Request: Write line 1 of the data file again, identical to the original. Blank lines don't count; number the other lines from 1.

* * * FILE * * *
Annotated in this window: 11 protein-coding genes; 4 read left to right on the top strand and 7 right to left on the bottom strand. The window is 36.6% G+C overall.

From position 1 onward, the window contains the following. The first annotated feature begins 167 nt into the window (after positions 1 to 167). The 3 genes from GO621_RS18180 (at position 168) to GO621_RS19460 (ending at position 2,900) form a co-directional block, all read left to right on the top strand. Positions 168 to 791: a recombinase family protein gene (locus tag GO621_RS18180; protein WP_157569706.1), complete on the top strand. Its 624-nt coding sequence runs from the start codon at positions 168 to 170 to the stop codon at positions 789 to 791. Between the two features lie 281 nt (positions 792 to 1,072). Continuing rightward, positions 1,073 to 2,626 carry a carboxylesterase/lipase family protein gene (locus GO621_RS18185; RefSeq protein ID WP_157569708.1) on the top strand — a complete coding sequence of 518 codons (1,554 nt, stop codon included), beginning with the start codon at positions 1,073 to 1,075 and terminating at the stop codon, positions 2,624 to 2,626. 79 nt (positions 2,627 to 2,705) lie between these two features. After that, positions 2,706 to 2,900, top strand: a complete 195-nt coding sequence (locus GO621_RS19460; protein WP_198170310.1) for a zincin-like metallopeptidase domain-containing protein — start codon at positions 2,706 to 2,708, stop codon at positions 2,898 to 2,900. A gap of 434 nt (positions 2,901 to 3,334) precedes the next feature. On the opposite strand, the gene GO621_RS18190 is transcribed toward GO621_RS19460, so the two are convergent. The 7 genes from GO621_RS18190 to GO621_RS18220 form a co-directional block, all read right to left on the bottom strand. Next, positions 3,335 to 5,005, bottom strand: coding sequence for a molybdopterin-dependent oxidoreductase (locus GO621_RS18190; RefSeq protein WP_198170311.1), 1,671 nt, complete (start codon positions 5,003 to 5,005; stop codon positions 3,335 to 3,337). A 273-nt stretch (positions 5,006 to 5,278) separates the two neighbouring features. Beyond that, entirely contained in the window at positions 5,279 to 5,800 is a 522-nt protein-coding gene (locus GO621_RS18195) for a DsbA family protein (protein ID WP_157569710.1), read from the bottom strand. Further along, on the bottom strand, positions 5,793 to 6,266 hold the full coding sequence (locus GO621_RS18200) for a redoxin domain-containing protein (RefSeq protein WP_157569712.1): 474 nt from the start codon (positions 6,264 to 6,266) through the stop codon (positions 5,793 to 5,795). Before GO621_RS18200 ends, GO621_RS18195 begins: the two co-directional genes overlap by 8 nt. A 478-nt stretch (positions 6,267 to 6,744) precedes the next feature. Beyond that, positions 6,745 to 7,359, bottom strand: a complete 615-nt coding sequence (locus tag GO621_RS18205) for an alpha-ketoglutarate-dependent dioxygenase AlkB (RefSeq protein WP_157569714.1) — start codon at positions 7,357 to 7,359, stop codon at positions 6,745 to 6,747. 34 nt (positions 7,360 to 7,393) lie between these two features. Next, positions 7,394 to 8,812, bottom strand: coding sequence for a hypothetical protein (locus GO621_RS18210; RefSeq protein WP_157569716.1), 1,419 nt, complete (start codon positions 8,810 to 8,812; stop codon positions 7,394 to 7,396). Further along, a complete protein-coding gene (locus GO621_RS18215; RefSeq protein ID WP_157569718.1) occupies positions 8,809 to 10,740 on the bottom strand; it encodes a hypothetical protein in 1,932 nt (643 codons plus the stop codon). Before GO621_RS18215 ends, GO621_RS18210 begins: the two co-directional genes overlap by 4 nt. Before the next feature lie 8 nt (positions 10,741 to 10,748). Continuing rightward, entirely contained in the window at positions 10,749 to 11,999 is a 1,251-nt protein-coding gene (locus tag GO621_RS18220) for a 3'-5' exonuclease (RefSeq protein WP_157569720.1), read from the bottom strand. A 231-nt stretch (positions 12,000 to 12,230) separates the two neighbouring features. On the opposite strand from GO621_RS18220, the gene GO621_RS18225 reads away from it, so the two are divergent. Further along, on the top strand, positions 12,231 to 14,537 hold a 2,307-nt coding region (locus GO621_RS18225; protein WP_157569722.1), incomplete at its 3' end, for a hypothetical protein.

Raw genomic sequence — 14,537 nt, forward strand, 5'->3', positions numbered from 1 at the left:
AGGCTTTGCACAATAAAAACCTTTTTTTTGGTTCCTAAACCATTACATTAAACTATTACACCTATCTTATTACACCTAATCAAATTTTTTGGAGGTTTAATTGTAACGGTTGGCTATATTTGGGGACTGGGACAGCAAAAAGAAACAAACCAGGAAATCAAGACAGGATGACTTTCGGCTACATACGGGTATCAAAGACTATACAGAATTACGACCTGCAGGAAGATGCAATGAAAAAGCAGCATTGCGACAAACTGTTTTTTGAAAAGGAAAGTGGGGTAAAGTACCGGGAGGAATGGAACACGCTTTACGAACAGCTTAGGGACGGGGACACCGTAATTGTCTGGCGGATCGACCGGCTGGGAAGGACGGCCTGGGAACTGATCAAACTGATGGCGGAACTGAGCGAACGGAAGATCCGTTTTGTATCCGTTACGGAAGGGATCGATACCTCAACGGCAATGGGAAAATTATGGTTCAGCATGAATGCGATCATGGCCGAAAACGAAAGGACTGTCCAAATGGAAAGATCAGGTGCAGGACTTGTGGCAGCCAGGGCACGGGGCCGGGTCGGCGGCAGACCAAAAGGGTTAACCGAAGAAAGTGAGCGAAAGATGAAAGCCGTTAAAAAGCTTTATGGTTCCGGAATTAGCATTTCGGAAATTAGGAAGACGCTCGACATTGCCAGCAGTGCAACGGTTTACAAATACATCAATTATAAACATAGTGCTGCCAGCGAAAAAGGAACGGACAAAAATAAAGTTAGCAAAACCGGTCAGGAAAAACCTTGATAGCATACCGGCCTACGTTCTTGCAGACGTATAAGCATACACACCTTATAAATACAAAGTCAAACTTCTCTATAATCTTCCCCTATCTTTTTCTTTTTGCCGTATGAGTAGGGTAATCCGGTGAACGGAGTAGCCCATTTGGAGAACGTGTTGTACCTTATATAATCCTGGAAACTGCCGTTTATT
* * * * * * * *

Annotated in this window: 11 protein-coding genes; 4 read left to right on the top strand and 7 right to left on the bottom strand. The window is 36.6% G+C overall.